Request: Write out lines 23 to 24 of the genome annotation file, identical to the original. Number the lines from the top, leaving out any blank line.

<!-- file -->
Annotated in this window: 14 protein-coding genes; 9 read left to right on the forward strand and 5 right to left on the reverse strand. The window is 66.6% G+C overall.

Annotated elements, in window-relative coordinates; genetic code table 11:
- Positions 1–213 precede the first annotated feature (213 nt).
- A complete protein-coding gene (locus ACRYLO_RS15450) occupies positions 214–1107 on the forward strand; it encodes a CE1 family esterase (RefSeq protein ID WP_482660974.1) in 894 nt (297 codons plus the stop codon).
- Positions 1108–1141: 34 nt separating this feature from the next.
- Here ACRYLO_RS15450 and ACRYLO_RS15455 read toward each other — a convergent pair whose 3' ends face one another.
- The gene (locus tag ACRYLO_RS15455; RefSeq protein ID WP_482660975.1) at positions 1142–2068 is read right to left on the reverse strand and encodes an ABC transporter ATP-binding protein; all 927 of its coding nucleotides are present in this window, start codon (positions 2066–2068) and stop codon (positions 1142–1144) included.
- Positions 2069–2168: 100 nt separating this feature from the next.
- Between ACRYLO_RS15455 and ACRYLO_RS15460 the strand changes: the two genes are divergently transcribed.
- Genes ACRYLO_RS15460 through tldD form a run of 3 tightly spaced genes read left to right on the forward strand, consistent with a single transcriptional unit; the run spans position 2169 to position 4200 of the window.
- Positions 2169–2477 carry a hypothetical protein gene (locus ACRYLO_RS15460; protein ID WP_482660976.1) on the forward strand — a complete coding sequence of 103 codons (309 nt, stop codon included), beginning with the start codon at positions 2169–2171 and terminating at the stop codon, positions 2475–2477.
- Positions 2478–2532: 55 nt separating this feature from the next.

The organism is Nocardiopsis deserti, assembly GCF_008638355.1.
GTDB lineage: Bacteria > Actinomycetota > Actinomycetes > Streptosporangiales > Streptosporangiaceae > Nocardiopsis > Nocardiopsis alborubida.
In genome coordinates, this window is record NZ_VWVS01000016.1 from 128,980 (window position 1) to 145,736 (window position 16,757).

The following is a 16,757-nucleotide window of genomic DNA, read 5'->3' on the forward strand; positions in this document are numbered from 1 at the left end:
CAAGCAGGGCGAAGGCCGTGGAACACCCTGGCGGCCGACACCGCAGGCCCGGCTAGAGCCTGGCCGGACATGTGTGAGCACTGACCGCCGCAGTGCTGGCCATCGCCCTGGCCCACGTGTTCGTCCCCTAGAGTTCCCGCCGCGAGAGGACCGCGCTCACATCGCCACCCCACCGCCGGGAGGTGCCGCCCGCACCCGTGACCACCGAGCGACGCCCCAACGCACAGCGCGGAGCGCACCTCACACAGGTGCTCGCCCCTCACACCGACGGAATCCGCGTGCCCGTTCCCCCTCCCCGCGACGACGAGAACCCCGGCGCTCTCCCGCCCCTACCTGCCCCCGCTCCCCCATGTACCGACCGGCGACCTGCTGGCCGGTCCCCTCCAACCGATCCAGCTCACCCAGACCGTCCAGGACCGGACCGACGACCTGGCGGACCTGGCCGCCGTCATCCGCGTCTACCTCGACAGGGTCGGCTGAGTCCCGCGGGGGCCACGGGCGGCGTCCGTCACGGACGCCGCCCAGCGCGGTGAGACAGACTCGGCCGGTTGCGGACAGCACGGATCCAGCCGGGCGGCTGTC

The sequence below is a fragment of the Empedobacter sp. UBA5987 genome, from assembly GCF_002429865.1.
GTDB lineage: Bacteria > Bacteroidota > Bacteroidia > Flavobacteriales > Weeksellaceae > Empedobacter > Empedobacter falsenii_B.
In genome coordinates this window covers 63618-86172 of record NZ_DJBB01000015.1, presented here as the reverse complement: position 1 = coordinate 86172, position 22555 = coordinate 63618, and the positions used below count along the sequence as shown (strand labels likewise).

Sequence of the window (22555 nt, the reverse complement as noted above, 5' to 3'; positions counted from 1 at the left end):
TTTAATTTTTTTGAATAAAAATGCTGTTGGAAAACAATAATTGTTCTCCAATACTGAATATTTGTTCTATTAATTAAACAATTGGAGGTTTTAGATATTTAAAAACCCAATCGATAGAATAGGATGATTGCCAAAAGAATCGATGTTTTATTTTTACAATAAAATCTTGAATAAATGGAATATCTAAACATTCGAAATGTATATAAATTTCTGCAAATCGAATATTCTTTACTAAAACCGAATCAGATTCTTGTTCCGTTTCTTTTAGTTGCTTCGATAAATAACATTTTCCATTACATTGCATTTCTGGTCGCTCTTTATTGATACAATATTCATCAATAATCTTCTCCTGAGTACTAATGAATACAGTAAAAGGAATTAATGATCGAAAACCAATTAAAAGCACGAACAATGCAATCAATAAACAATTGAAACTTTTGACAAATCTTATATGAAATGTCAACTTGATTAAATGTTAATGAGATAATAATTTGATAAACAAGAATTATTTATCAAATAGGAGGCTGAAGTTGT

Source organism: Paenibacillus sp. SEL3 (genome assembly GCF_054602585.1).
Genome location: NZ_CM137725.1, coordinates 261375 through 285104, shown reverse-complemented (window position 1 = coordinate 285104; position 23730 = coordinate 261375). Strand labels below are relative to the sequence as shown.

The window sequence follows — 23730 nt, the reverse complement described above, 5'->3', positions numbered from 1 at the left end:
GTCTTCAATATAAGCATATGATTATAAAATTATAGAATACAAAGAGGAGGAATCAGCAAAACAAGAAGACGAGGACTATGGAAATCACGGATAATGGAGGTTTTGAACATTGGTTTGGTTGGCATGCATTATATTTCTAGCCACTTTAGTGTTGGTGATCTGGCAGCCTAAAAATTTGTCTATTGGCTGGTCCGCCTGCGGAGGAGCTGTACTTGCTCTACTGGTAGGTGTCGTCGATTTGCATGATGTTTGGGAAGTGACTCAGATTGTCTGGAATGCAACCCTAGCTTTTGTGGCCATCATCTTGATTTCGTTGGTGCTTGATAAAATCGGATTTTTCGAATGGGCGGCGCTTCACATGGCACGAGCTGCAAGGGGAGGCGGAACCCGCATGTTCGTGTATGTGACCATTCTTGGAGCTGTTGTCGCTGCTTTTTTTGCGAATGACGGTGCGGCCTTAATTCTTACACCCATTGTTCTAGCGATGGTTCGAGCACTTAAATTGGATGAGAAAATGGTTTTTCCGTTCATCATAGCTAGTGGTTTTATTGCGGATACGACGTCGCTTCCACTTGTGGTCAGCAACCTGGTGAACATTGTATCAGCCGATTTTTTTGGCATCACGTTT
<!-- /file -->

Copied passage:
Source organism: Paenibacillus sp. SEL3 (genome assembly GCF_054602585.1).
Genome location: NZ_CM137725.1, coordinates 261375 through 285104, shown reverse-complemented (window position 1 = coordinate 285104; position 23730 = coordinate 261375). Strand labels below are relative to the sequence as shown.